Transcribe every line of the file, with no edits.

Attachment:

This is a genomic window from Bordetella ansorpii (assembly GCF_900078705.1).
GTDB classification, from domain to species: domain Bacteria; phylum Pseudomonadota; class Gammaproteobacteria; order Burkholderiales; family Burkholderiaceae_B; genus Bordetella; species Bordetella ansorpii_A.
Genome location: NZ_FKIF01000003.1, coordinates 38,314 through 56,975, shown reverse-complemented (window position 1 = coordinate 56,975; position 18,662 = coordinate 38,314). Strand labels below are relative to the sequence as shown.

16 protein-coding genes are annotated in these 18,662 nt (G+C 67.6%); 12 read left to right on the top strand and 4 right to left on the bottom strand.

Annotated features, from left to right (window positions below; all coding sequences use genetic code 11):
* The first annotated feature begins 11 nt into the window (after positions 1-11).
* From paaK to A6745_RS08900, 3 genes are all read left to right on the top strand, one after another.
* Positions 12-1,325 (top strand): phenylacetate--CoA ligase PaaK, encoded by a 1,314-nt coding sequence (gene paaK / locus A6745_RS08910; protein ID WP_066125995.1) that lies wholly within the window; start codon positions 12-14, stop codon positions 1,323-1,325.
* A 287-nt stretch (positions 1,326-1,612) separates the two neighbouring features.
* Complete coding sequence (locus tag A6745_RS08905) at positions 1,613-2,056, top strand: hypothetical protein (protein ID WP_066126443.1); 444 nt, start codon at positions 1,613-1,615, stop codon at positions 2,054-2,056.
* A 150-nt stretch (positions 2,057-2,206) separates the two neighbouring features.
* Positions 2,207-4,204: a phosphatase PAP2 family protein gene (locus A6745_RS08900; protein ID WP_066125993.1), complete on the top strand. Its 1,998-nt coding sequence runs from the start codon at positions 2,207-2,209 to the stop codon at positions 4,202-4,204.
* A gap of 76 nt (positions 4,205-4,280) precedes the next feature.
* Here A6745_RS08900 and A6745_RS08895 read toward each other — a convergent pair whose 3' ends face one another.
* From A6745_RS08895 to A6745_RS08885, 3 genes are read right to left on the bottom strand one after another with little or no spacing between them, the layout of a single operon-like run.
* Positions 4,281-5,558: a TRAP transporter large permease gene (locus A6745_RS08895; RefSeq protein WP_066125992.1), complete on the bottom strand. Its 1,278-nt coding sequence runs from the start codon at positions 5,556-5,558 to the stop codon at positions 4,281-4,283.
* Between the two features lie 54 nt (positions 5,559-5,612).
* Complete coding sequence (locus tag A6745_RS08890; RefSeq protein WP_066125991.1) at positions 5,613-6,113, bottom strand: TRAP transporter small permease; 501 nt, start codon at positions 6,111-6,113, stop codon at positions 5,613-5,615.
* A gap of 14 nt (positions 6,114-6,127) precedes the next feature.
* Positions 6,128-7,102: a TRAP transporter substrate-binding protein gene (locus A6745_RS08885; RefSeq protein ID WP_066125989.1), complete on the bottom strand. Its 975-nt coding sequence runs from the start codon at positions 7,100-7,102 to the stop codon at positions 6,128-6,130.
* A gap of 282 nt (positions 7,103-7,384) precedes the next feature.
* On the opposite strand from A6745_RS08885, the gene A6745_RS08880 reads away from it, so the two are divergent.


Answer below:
This is a genomic window from Bordetella ansorpii (assembly GCF_900078705.1).
GTDB classification, from domain to species: domain Bacteria; phylum Pseudomonadota; class Gammaproteobacteria; order Burkholderiales; family Burkholderiaceae_B; genus Bordetella; species Bordetella ansorpii_A.
Genome location: NZ_FKIF01000003.1, coordinates 38,314 through 56,975, shown reverse-complemented (window position 1 = coordinate 56,975; position 18,662 = coordinate 38,314). Strand labels below are relative to the sequence as shown.

16 protein-coding genes are annotated in these 18,662 nt (G+C 67.6%); 12 read left to right on the top strand and 4 right to left on the bottom strand.

Annotated features, from left to right (window positions below; all coding sequences use genetic code 11):
* The first annotated feature begins 11 nt into the window (after positions 1-11).
* From paaK to A6745_RS08900, 3 genes are all read left to right on the top strand, one after another.
* Positions 12-1,325 (top strand): phenylacetate--CoA ligase PaaK, encoded by a 1,314-nt coding sequence (gene paaK / locus A6745_RS08910; protein ID WP_066125995.1) that lies wholly within the window; start codon positions 12-14, stop codon positions 1,323-1,325.
* A 287-nt stretch (positions 1,326-1,612) separates the two neighbouring features.
* Complete coding sequence (locus tag A6745_RS08905) at positions 1,613-2,056, top strand: hypothetical protein (protein ID WP_066126443.1); 444 nt, start codon at positions 1,613-1,615, stop codon at positions 2,054-2,056.
* A 150-nt stretch (positions 2,057-2,206) separates the two neighbouring features.
* Positions 2,207-4,204: a phosphatase PAP2 family protein gene (locus A6745_RS08900; protein ID WP_066125993.1), complete on the top strand. Its 1,998-nt coding sequence runs from the start codon at positions 2,207-2,209 to the stop codon at positions 4,202-4,204.
* A gap of 76 nt (positions 4,205-4,280) precedes the next feature.
* Here A6745_RS08900 and A6745_RS08895 read toward each other — a convergent pair whose 3' ends face one another.
* From A6745_RS08895 to A6745_RS08885, 3 genes are read right to left on the bottom strand one after another with little or no spacing between them, the layout of a single operon-like run.
* Positions 4,281-5,558: a TRAP transporter large permease gene (locus A6745_RS08895; RefSeq protein WP_066125992.1), complete on the bottom strand. Its 1,278-nt coding sequence runs from the start codon at positions 5,556-5,558 to the stop codon at positions 4,281-4,283.
* Between the two features lie 54 nt (positions 5,559-5,612).
* Complete coding sequence (locus tag A6745_RS08890; RefSeq protein WP_066125991.1) at positions 5,613-6,113, bottom strand: TRAP transporter small permease; 501 nt, start codon at positions 6,111-6,113, stop codon at positions 5,613-5,615.
* A gap of 14 nt (positions 6,114-6,127) precedes the next feature.
* Positions 6,128-7,102: a TRAP transporter substrate-binding protein gene (locus A6745_RS08885; RefSeq protein ID WP_066125989.1), complete on the bottom strand. Its 975-nt coding sequence runs from the start codon at positions 7,100-7,102 to the stop codon at positions 6,128-6,130.
* A gap of 282 nt (positions 7,103-7,384) precedes the next feature.
* On the opposite strand from A6745_RS08885, the gene A6745_RS08880 reads away from it, so the two are divergent.